Unearthed Charles Leclerc radio lays bare Canadian GP frustrations

Michelle Foster
Charles Leclerc speaking with Ferrari engineer

Charles Leclerc's Canadian GP retirement "hurt"

A wretched weekend in Canada ended with Charles Leclerc sarcastically celebrating the team’s order to retire his power-less Ferrari SF-24 on lap 40.

Failing to make it out of Q2 at the Circuit Gilles Villeneuve, Ferrari knew they had a battle on their hands to score good points.

Charles Leclerc: That is a good idea

However, that came to nought when both cars retired with Leclerc out due to an engine issue while Carlos Sainz crashed.

It was a frustrating race for the Monegasque driver who, having won last time out in Monaco, went into the Canadian Grand Prix weekend confident about his and Ferrari’s chances.

His race though was undone by an engine issue early in the grand prix that cost him time on the straights, the driver revealing he was losing over a second per lap.

Already dealing with that issue, his frustrations boiled over in his radio chatter with his new race engineer Bryan Bozzi when the call was made to swap to slicks despite more rain on the horizon.

Leclerc was caught out.

Leclerc: Shall we box again? It’s raining too much.
Engineer: It’s only, it’s going to last only one, two laps.
Leclerc: For f**ksake, it’s raining too much. I’m losing like 10 seconds a lap.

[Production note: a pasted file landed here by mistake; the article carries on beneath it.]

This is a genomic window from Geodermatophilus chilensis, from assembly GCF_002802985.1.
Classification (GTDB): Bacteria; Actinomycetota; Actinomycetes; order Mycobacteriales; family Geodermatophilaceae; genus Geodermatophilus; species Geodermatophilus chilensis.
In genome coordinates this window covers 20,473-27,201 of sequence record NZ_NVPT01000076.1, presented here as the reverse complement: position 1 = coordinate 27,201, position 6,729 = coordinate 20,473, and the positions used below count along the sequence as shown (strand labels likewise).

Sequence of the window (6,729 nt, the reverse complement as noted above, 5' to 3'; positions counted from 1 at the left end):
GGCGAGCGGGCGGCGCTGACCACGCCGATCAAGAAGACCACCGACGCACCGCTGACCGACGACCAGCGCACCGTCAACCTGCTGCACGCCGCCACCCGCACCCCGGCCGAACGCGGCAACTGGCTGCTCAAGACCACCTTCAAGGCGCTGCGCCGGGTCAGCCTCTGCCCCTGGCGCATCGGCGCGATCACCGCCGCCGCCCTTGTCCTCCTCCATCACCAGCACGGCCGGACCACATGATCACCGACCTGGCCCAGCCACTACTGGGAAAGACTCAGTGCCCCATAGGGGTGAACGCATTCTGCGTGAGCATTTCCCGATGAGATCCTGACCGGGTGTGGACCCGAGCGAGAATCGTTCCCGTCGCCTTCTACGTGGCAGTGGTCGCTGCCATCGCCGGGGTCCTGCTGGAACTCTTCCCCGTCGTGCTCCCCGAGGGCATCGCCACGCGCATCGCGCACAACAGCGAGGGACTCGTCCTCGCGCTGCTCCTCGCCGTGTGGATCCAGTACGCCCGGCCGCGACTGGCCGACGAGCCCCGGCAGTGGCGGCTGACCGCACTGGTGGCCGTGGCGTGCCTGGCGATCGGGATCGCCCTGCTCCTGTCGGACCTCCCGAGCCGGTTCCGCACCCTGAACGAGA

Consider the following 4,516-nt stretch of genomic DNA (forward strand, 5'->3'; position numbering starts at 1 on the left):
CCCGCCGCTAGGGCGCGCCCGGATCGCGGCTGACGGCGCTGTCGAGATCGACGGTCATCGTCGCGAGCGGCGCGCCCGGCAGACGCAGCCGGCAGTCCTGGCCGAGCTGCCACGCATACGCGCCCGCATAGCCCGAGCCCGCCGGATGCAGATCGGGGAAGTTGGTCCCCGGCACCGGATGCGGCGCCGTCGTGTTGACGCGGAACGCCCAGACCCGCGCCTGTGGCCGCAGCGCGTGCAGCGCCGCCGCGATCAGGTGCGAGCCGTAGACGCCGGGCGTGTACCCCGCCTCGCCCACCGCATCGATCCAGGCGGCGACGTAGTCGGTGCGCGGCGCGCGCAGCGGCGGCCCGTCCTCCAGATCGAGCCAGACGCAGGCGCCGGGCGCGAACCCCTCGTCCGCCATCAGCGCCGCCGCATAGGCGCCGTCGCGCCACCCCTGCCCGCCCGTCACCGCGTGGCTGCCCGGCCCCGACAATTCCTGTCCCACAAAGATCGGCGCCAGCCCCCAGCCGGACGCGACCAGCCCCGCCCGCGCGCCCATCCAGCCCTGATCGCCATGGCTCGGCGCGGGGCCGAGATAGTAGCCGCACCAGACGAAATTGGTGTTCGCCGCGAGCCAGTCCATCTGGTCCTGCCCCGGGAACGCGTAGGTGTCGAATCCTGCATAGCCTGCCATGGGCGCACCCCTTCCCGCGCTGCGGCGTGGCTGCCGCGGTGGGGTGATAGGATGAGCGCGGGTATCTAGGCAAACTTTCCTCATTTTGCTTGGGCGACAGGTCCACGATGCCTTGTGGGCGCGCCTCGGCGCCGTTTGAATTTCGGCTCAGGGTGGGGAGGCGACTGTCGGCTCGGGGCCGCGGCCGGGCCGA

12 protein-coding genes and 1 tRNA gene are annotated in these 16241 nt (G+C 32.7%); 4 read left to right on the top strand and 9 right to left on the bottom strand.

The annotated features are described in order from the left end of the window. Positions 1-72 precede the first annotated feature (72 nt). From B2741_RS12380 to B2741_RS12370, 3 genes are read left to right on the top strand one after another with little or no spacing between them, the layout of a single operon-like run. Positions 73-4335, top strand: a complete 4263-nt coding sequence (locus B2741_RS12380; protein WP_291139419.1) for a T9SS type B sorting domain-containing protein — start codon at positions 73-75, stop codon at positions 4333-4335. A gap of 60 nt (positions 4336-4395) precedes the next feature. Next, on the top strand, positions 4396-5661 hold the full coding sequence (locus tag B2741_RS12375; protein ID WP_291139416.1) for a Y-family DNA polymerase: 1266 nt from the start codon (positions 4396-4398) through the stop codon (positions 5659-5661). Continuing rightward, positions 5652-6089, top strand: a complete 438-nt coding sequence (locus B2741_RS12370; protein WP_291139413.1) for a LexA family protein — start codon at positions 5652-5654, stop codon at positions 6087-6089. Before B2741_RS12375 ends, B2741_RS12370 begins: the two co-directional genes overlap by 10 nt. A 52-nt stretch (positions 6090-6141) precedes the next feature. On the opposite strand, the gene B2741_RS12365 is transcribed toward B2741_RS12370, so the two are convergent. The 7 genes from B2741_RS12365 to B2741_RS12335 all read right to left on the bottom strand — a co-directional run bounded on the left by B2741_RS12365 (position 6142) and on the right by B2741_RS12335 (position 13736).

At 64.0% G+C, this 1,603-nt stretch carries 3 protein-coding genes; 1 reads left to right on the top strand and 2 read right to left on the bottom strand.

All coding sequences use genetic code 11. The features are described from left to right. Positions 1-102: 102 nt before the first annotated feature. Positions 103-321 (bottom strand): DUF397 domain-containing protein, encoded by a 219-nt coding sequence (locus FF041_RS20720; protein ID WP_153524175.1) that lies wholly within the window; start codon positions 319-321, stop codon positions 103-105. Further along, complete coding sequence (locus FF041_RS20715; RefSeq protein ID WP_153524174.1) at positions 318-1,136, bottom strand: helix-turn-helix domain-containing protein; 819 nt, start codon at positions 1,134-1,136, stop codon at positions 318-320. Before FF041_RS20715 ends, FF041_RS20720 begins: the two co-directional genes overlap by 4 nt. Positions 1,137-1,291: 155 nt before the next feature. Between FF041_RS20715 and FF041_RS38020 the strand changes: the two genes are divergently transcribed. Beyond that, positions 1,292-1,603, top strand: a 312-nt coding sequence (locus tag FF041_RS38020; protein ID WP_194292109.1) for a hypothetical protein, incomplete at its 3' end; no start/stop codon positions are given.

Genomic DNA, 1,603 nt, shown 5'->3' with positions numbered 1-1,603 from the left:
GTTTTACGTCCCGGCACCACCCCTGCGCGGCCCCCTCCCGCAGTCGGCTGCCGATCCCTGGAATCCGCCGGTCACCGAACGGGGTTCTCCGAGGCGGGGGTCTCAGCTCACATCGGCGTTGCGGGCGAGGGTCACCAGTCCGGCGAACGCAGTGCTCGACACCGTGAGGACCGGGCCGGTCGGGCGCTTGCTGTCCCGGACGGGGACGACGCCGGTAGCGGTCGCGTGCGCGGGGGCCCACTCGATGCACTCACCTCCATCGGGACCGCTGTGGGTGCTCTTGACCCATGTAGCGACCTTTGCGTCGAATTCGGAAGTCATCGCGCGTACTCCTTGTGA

Engineer: Copy. We box for inters.

But as the engine issue continued to hamper his progress, he reported: If we are losing 1.5 seconds on the straight, then there’s no f**king point. I want to stop.

Ferrari eventually called him on lap 40 to retire the car.

Engineer: And Charles, we will retire the car. We will retire the car.
Leclerc: Yay! That is a good idea.
Engineer: Copy.

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Leclerc admitted this one “hurt” as Ferrari were forced to retire both cars and lost points to Red Bull and McLaren in the standings.

“I don’t know what happened,” he said of his engine troubles. “I think it was six-tenths, but then some laps it was 1.2 seconds, sometimes it was 1.5 seconds.

“Every time I went on power, I did not know what I would get.

“First of all, it was very difficult to drive. It was very frustrating because on the straights I got overtaken by everybody.

“And it was very annoying, because I had 10 or 15 switches per lap to change to try and reset everything and to try to make it work.”

Leclerc’s DNF coupled with Max Verstappen saw the Ferrari driver slip 54 points behind the championship leader after nine races.

He added to the official F1 website: “As much as we didn’t overreact after Monaco, we shouldn’t overreact after this one, but this one hurts.

“It’s big points for the team that we’re going to lose against our competitors.”

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